One of my favorite moments from my entire trip was sitting on the balcony of a restaurant and dusk and watching the night market come to life.
It was so energizing and I never wanted to stop exploring.
Lesson #4: I finally understand the value of a good co-working space.
I spent nearly a decade trying to break out of the cubicle world. I’m finally at the point where I can work from home and I had always rejected the idea of paying money to work outside my home whenever my podcast guests would talk about co-working spaces.
During my time in Bali, I was lucky enough to work in Dojo Bali and it was incredible!
It was about a two-minute walk from the beach. They had a beautiful pool you could cool off in. The building was beautiful. It was full of other (mostly millennial) people working on incredible and inspiring business ventures. Their smoothies and french fries were delicious. The WiFi was fast. The vibe was really cool and they had adopted a stray dog so I could admire him without having to feel bad because he was well taken care of.
It finally clicked just how motivating working in a place like that can be. Plus, you get to connect with a lot of really cool people who are accomplishing some amazing things.
On the other hand, I had loved my time at Dojo Bali so much that I decided to check out one of the most popular co-working spaces in Chiang Mai, Punspace, and I was less than impressed.
The building was a the perfect mix of rustic and industrial but it was lacking the inspiring energy I felt at Dojo. I actually only went there twice and then spent the rest of my time working out of the incredible cafe picture below; The Barn Eatery and Design.
My experience with Dojo has inspired me to check out some co-working spaces here in my own city and I’ll likely be joining one at the start of the new year.
Lesson #5: I’m entirely too damn old for roommates.
During my time in Bali with The WiFi Tribe, I had the option to share a room or upgrade to a private room. In an effort to keep costs down during the trip, I decided to share a room.
The roommate I was paired with was an incredibly lovely Italian woman who was so sweet but barely spoke a word of English and couldn’t sleep with the A/C on.
Remember lesson #1? Yeah, I need my A/C at night.
After only a couple of nights, I decided to upgrade and it was the best decision of the entire trip.
If you’ve listened to my podcast, it might surprise you to know that I’m actually pretty introverted. I need my alone time to decompress at the end of the day.
Prior to this trip, I thought I would be able to suck it up and deal with whatever I needed to deal with order to save a decent amount of money on my lodgings but that’s just not the case.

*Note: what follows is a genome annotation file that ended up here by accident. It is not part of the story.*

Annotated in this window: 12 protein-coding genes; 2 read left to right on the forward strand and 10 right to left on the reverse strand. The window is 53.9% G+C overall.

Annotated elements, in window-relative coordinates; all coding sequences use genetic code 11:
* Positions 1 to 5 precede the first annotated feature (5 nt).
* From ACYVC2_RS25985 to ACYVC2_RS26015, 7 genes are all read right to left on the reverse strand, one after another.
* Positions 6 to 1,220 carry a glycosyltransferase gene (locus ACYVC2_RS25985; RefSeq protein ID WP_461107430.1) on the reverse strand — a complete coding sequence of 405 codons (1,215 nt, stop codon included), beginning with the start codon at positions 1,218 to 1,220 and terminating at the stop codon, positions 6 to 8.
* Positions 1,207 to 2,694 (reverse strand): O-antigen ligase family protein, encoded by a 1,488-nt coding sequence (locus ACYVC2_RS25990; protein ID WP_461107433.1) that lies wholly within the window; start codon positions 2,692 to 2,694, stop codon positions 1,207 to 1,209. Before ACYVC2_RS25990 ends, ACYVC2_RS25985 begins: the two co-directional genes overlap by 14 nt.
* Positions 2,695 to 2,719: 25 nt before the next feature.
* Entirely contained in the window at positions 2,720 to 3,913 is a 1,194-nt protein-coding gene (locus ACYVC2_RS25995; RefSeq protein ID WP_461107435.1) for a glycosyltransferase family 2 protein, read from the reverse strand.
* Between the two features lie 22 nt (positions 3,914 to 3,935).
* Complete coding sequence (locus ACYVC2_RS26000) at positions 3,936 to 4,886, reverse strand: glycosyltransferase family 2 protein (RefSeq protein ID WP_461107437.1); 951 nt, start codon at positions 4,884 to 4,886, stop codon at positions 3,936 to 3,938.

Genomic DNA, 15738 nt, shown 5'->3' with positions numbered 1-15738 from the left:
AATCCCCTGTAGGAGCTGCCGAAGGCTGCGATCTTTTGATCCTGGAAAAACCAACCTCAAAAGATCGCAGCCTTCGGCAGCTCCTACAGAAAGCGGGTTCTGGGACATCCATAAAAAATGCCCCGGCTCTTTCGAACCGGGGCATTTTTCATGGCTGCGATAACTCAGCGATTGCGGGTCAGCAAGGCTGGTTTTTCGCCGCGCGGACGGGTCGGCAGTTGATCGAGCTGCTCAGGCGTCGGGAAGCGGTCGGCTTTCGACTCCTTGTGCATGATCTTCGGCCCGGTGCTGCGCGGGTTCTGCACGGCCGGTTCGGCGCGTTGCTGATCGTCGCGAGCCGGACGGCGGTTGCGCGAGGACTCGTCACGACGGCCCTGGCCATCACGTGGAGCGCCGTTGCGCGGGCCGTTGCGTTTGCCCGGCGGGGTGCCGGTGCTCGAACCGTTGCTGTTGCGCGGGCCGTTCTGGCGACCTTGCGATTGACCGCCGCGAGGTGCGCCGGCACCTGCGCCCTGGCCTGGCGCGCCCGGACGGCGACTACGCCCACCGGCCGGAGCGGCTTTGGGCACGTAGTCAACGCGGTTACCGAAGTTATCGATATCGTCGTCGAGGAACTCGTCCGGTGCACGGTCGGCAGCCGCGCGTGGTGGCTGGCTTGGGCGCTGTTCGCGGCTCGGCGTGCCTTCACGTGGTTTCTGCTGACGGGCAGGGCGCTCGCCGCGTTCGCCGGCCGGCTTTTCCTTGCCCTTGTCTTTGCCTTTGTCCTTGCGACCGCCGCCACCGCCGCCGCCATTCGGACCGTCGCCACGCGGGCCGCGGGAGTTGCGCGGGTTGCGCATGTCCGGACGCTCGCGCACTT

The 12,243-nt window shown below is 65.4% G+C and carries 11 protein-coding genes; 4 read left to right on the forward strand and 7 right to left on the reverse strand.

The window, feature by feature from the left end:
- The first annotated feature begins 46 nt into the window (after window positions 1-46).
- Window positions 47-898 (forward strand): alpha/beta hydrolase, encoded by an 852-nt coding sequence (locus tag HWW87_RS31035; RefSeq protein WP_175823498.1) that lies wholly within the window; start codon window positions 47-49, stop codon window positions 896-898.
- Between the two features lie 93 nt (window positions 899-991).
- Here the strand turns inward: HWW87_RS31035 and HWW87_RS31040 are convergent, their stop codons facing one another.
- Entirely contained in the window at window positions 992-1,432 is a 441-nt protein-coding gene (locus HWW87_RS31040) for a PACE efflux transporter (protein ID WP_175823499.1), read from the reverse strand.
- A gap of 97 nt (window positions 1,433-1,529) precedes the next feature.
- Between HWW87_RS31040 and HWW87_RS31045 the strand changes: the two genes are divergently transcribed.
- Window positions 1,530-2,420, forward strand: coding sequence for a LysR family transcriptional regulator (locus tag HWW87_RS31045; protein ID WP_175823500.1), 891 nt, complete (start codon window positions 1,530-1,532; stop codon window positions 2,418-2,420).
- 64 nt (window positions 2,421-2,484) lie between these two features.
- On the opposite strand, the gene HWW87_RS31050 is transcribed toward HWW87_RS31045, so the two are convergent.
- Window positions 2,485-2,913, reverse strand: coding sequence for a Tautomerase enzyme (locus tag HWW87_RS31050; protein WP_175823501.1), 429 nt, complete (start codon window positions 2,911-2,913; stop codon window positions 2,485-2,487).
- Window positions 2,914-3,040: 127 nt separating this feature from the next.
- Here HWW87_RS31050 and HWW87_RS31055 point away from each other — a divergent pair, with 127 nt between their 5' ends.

From here on out, it’s private rooms only for this gal.
Lesson #6: Cheap hostels are not worth the money you save.
While on a weekend trip to Ubud in Bali, our group decided to stay in a hostel to save some money. Our group was large enough that we were able to have two dorm rooms to ourselves and the price came out to about $5 per person for the night.
It was my first experience with a hostel and the building was beautiful!
The rat that scurried across my bed just as I was getting ready to lay down for the night, not so much.
A few of our group, myself included, ended up packing up and walking to another hostel around midnight because we weren’t sleeping with rats.
The new hostel was a little bit of an upgrade and came out to about $15 per person. However, in one of the rooms, some people from our group discovered a stray cat under their bed and when I laid down for the night, several ants started crawling across my pillow. I eventually killed them all and just gave up and went to sleep.
In Chiang Mai, I booked a private room in a hostel for the entire week. It came out to about $8/night and was one of the highest rated hostels in the Old City.
The walls were so dirty they were black in some spots. There were multiple types of bugs. The sheets felt slimy … like people had been sweating on them and they hadn’t been washed in a long time.
It was so uncomfortable I ended up checking after a couple of nights of sleep on top of my own towels and moved to a hotel I found a really good last-minute deal on.
Now, I don’t think the problems are hostels in general. I’ve seen some online that look immaculate and beautiful so my experience in Southeast Asia hasn’t put me off hostels entirely.
It did, however, teach me that saving a few bucks a night by going with a cheaper hostel is just so not worth it.
So, what do you think? Did I totally miss the boat in Southeast Asia or did you experience some of the same things? Head over to the Living Unconventionally Facebook Community and let me know.